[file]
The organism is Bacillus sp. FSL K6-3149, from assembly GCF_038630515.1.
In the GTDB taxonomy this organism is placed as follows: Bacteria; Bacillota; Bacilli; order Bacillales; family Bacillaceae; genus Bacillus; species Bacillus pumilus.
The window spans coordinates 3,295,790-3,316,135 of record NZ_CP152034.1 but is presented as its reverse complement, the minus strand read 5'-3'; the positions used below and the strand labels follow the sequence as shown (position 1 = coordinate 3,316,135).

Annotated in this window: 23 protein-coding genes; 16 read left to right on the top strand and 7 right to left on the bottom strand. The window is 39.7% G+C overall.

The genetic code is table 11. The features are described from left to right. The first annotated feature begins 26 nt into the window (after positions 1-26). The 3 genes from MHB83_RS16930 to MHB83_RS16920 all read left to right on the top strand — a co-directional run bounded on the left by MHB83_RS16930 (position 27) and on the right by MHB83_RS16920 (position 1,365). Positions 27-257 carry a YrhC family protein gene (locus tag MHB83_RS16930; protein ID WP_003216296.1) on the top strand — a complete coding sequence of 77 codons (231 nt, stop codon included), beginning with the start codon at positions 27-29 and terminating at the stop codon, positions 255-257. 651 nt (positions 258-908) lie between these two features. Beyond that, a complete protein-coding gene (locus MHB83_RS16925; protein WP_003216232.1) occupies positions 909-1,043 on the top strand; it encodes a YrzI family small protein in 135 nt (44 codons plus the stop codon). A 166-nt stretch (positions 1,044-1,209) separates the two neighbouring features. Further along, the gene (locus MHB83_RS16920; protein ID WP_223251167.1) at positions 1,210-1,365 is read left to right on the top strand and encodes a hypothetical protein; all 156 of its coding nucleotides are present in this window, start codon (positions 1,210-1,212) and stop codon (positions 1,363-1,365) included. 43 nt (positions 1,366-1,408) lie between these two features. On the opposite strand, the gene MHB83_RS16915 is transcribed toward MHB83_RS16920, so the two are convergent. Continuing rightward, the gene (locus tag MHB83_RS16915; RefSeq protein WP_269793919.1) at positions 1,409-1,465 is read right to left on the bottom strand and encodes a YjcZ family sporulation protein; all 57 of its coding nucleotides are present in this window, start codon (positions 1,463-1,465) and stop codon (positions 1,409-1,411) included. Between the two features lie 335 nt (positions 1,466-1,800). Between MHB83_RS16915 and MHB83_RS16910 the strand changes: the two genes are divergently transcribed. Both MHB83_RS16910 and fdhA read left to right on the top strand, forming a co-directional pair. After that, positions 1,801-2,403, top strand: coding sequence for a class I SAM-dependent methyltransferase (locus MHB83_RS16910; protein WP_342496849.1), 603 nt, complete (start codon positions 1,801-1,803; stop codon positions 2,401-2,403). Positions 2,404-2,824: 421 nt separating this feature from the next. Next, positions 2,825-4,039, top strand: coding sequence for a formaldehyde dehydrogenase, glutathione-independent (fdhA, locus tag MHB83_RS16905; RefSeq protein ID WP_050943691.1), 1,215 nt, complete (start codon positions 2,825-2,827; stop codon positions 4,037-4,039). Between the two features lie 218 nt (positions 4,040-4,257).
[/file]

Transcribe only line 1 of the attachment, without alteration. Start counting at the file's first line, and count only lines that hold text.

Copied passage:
The organism is Bacillus sp. FSL K6-3149, from assembly GCF_038630515.1.